Thursday, 10 December 2009

In which our narrator spends rather a lot of time in bookshops

It's now a fortnight (three weeks?) since Borders went into administration, and the Oxford branch is rapidly losing stock. It was always a bit bright and brash to be a British bookshop, but I'm going to miss it all the same. I used to love it particularly as an undergraduate, when at about half past nine I could think 'oh dear, I don't have anything to read in bed', nip out and spend a happy twenty minutes browsing the shelves. It lost some charm over the course of the last decade, as the closing time reduced to nine, then to eight. Although, of course, until two years ago I was living in a little rural town, rather than a massive city, so had no access to it whatever the time of night.

The thing is, bookshops make me happy. Whenever I'm feeling a bit down, I go bookshopping. I don't even have to buy anything, although often I do. I just feel at home there.

Today I have been to practically every bookshop in Oxford. I went to Borders, but felt that it was virtually impossible to find anything except by complete chance, and also that strangely many things were more expensive than previously... I went to Waterstones, in a passing through kind of a way, and to Blackwell's where I bought one book as a Christmas present but it was in a three for two so I bought two more that I wanted, restrained myself from buying another couple that I thought looked good, and which turned out to be the same price on Amazon, so I may have to go back. I dropped into Oxfam Books on Turl Street, where I didn't buy anything, but then I did buy three books from Oxfam Books on St Giles on Tuesday.

Then I came home and went by car into Headington, one of Oxford's satellite residential areas, home of the Headington Shark, and also home to about a hundred charity shops, including not one but two Cancer Research shops, one on each side of the road... From various places here I acquired a handful of Christopher Isherwood books, some PG Wodehouse, and a couple of other things. I came home to find an Amazon delivery (Christmas presents) had been chucked over the back fence, but since it hadn't rained, the books were undamaged despite their dissolved packaging. I may have rather gone overboard on the book buying today. But, to paraphrase, if it makes me happy, it can't be that ba-a-aa-ad. And between the three for two and the charity shops, it wasn't that expensive either. So here's to time in bookshops, and the calming whispers of a million books :)

Wednesday, 2 December 2009

Kings of Style

So, you may have noticed very little action on this blog recently: my other life seems to have been crammed to bursting with work, work and more work. And very recently, some rugby as some people have noticed. But things are beginning to calm down a little, and an incident yesterday made me think 'if only I had a blog vaguely related to reading and writing where I could talk about this. Oh!' So here I am.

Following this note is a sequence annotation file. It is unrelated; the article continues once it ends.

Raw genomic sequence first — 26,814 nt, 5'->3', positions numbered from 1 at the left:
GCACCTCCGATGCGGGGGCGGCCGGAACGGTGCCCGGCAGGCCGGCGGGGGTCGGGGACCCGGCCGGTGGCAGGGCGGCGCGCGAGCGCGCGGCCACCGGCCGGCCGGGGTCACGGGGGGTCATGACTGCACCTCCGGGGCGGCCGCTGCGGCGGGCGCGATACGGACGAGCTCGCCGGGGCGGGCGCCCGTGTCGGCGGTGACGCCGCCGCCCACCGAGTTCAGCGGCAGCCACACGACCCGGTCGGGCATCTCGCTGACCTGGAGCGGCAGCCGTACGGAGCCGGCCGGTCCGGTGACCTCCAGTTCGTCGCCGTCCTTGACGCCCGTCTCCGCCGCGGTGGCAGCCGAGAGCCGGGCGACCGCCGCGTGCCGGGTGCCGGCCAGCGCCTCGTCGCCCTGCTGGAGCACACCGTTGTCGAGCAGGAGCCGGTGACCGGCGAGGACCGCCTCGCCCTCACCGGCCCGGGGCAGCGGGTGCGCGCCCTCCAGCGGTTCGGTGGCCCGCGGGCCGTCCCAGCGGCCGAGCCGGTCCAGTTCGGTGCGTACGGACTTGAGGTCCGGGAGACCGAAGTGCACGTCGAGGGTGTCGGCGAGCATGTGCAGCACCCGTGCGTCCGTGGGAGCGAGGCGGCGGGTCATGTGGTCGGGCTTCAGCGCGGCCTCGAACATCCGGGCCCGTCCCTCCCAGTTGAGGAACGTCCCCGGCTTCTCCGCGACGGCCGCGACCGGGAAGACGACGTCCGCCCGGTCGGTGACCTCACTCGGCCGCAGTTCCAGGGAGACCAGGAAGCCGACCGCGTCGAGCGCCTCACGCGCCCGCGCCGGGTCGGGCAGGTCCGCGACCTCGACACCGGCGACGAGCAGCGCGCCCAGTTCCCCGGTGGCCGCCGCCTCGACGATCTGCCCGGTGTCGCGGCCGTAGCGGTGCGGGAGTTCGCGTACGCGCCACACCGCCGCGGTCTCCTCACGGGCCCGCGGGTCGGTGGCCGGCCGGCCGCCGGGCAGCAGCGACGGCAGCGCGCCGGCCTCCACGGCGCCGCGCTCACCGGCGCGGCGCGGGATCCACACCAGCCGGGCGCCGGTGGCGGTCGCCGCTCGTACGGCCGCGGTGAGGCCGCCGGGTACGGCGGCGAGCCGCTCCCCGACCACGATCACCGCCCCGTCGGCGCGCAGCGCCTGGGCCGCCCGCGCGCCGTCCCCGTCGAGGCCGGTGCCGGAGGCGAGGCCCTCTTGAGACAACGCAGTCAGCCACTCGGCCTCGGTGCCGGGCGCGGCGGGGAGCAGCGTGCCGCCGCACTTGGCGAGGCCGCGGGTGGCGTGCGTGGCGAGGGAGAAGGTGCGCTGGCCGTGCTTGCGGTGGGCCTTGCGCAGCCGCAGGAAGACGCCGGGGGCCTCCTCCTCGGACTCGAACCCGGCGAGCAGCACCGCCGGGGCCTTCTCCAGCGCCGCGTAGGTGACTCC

One of the things I have been doing over the past couple of months is 'digitising' core readings for the Masters courses at the department where I study. This involves photocopying chapters of books, scanning them in and putting them through text recognition software and then proofreading them, for the highly amusing bloopers it can create. It has taught me a great deal about how many mistakes are actually in place in the printed texts! As well as exposing me to many, many examples of sociological research related to sex, because they pick the salacious ones to get your attention.

But this is all in the way of introduction: one of the best things about this job is in fact getting to hang out on the main library/ reception desk - for many reasons. One of them is the banter of the two male librarians, who are both quite snappy dressers - and one of whom considers himself to be 'the most stylish man in Oxford' (I'm not disagreeing, or reporting this sarcastically - I'm just quoting). Yesterday they were discussing style icons: the most stylish men about. They had me in hysterics. As far as I'm concerned, there's only ever been one male style icon: Beau Brummel (and if you don't know whom I'm talking about, go read some Georgette Heyer!).

And then they challenged me. 'Go on then Velda,' they said. 'Whose style do you admire?'

And there, they had me. As far as I ever think about my 'style', I tend to aim for 'inoffensive, with a bit of emphasis on exciting boots.' I couldn't think of a single person. But then, I went off to the photocopier, which is good for mindnumbing activity freeing the mind to think, and some names started to float in on the aether.

Neil Gaiman
A.S. Byatt
Diana Wynne Jones
Simon Armitage

But I wasn't thinking about their dress sense (to be fair, they all do look smart in person (Byatt and Armitage) or in photos (Gaiman (stylish rather than smart - his hair is famous in its own right!) and Jones). I was thinking about their writing. For me, style is in the turn of a phrase, the mot juste, or the patterning of language. This leads me into delightful digressory thoughts about what exactly a winklepicker would look like in the form of literary device, or what the equivalent of a red leather glove is (a yellow suede one would be Byronic excess).

I didn't go back and tell them that. I stuck with my first answer 'I've really never thought about it'. I did try to think of people whose fashion sense I admired, but I really can't bring anyone to mind. There's good outfits and poor outfits and that's about it. But writing style, now that's something that sticks with you. And for that 'inoffensive, but with occasionally exciting boots' doesn't really kick it.